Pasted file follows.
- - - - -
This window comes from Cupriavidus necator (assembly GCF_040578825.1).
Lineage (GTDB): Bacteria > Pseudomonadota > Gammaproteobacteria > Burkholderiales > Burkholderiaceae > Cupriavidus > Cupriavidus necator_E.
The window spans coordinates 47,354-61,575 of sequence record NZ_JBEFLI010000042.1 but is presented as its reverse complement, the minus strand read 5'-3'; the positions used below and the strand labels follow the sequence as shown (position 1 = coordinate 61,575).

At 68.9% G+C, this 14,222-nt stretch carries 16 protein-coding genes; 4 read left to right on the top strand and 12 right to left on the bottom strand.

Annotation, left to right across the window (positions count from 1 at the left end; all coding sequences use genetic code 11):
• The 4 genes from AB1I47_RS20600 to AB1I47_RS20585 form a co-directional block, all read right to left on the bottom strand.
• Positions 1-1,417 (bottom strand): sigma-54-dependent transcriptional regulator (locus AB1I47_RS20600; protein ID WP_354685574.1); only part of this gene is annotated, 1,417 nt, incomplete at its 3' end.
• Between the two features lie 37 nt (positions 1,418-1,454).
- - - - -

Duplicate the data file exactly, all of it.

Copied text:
This window comes from Cupriavidus necator (assembly GCF_040578825.1).
Lineage (GTDB): Bacteria > Pseudomonadota > Gammaproteobacteria > Burkholderiales > Burkholderiaceae > Cupriavidus > Cupriavidus necator_E.
The window spans coordinates 47,354-61,575 of sequence record NZ_JBEFLI010000042.1 but is presented as its reverse complement, the minus strand read 5'-3'; the positions used below and the strand labels follow the sequence as shown (position 1 = coordinate 61,575).

At 68.9% G+C, this 14,222-nt stretch carries 16 protein-coding genes; 4 read left to right on the top strand and 12 right to left on the bottom strand.

Annotation, left to right across the window (positions count from 1 at the left end; all coding sequences use genetic code 11):
• The 4 genes from AB1I47_RS20600 to AB1I47_RS20585 form a co-directional block, all read right to left on the bottom strand.
• Positions 1-1,417 (bottom strand): sigma-54-dependent transcriptional regulator (locus AB1I47_RS20600; protein ID WP_354685574.1); only part of this gene is annotated, 1,417 nt, incomplete at its 3' end.
• Between the two features lie 37 nt (positions 1,418-1,454).